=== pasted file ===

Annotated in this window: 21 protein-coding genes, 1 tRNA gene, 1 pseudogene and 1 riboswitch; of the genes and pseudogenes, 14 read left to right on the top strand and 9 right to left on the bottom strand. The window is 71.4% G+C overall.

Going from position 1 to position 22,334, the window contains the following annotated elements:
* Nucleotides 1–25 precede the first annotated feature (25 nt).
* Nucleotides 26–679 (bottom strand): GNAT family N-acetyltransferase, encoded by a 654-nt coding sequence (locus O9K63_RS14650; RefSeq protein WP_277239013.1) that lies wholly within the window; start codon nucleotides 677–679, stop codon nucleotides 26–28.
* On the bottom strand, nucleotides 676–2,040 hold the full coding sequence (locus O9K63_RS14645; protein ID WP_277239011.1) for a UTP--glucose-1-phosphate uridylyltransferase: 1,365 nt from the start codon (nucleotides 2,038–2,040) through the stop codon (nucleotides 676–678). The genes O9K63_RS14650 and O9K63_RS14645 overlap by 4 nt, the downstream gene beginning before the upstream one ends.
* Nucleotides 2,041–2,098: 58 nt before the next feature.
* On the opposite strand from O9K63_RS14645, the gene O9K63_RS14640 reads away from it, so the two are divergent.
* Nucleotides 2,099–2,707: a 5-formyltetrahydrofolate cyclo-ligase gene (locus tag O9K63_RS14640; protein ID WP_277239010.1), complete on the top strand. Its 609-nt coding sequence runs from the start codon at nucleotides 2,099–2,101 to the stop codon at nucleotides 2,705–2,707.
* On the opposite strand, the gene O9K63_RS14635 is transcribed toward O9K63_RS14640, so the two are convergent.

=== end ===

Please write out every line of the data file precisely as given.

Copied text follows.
Annotated in this window: 21 protein-coding genes, 1 tRNA gene, 1 pseudogene and 1 riboswitch; of the genes and pseudogenes, 14 read left to right on the top strand and 9 right to left on the bottom strand. The window is 71.4% G+C overall.

Going from position 1 to position 22,334, the window contains the following annotated elements:
* Nucleotides 1–25 precede the first annotated feature (25 nt).
* Nucleotides 26–679 (bottom strand): GNAT family N-acetyltransferase, encoded by a 654-nt coding sequence (locus O9K63_RS14650; RefSeq protein WP_277239013.1) that lies wholly within the window; start codon nucleotides 677–679, stop codon nucleotides 26–28.
* On the bottom strand, nucleotides 676–2,040 hold the full coding sequence (locus O9K63_RS14645; protein ID WP_277239011.1) for a UTP--glucose-1-phosphate uridylyltransferase: 1,365 nt from the start codon (nucleotides 2,038–2,040) through the stop codon (nucleotides 676–678). The genes O9K63_RS14650 and O9K63_RS14645 overlap by 4 nt, the downstream gene beginning before the upstream one ends.
* Nucleotides 2,041–2,098: 58 nt before the next feature.
* On the opposite strand from O9K63_RS14645, the gene O9K63_RS14640 reads away from it, so the two are divergent.
* Nucleotides 2,099–2,707: a 5-formyltetrahydrofolate cyclo-ligase gene (locus tag O9K63_RS14640; protein ID WP_277239010.1), complete on the top strand. Its 609-nt coding sequence runs from the start codon at nucleotides 2,099–2,101 to the stop codon at nucleotides 2,705–2,707.
* On the opposite strand, the gene O9K63_RS14635 is transcribed toward O9K63_RS14640, so the two are convergent.